STRANGE BUT TRUE
Q: Our possessions tend to define us as a species, and our ability to imbue them with meaning is a universal human trait that develops early in life. So, can you put rough numbers on “the stuff” of your life?
A: By one British estimate, you will likely go through 310 pairs of shoes in your walk through life (U.K. National Statistics), as reported by “New Scientist” magazine.
175: the pairs of jeans you will “love and leave” before you die (U.K. National Statistics).
544: “the deodorants that will disappear under your arms” (U.K. National Statistics).
13: the number of cars the average American will own in his or her lifetime (U.S. automotive statistics).
12: the different homes most Western people will live in during their lifetime (U.S. Census Bureau).
And 1.3 million is the number of “sheets of toilet paper that you'll flush before you fade away” (U.S. data from Kimberly Clark, the Wall Street Journal and the Centers for Disease Control and Prevention).
Our relationship to the things we own goes far beyond utility and aesthetics, says the magazine's Michael Bond. Simply put, we love our stuff. As the 19th-century psychologist William James argued, our possessions define who we are: “Between what a man calls me and what he simply calls mine, the line is difficult to draw.”
Q: What are scientists suggesting when they say that “elephants know the subtleties of the human voice”?
A: According to new research in Kenya's Amboseli National Park, elephants can distinguish certain human languages and even determine human gender and relative ages, “Science” magazine reports. For example, they've learned to differentiate the speech of adult male Kamba farmers from those of adult male Maasai hunters, who often spear elephants in retaliation for their tusking and trampling of people or cattle.
When behavioral ecologist Karen McComb of the University of Sussex used concealed loudspeakers to play the voices of the two different ethnic groups, the animals seemed to know the difference. The elephant family groups were more likely to retreat and gather together when hearing the Maasai voices than when the Kamba voices were played. The elephants were much less fearful of the voices of Maasai women or boys. “Young elephants likely learn this sensitivity by watching,” say the researchers, “in a dramatic example of a human threat changing natural behaviors.”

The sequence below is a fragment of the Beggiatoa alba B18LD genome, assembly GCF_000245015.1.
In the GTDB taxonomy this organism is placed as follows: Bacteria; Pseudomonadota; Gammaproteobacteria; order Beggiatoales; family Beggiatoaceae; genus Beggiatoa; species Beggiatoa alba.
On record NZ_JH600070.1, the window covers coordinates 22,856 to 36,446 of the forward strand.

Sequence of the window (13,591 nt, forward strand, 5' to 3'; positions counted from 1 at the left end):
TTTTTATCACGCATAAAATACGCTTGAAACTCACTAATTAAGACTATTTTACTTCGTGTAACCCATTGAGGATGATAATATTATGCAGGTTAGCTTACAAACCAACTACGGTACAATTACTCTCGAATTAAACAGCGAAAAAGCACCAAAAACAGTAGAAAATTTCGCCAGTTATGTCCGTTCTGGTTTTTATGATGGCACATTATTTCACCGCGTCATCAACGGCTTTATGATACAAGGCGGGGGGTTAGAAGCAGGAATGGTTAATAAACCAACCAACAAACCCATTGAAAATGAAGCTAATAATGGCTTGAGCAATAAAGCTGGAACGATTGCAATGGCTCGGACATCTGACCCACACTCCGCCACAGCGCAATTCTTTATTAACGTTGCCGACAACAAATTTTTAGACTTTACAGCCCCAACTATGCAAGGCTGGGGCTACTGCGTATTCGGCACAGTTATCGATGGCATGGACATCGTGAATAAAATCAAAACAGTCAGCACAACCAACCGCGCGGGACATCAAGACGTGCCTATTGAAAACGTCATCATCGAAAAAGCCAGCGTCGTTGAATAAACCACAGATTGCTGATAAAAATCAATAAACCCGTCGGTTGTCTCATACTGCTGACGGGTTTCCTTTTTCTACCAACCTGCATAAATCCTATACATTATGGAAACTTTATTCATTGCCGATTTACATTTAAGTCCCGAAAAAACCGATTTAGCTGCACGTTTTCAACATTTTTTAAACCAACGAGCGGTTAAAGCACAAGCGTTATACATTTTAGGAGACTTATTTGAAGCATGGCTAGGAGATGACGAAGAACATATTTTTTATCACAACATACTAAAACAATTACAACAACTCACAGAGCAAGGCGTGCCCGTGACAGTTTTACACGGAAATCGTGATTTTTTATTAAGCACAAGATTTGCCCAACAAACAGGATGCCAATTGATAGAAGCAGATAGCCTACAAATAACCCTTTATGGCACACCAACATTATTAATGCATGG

Q: Many baseball records are so well known that fans can rattle them off at will, such as Babe Ruth's longtime record 60 home runs in a season, Roger Maris at 61, Joe DiMaggio's 56-game hitting streak. But when Stanley Rothman dug a little deeper, he found a host of equally remarkable but not-so-well-known stats. For example, what's the number of consecutive games with the same player hitting at least one home run? What about “the longest consecutive-game on-base streak”?
A: Make that eight games by each of the hard-hitting trio of Dale Long (1956), Don Mattingly (1987) and Ken Griffey Jr. (1993), says Stanley Rothman in “Sandlot Stats.”
As to the second question, there are officially three ways to get credit for getting on base safely: getting a hit, drawing a base on balls, or being hit by a pitch. Reaching base by virtue of a fielder's choice, an error, a dropped third strike or an interference play does not count. As Herm Krabbenhoft reported in the “Baseball Research Journal,” Joe DiMaggio's 56-game hitting streak in 1941 was actually part of a 74-game on-base streak wrapped around his famous hitting streak.
But Ted Williams holds the consecutive-game on-base record streak of 84 games in 1949, as well as third (69) and fourth (65) places. Indeed, the Splendid Splinter had the highest single-season on-base percentage (OBP) of .553 in 1941. (Barry Bonds surpassed it with a .582 mark in 2002.) Williams also boasted the highest career OBP of .482.
Send STRANGE questions to brothers Bill and Rich Sones at firstname.lastname@example.org.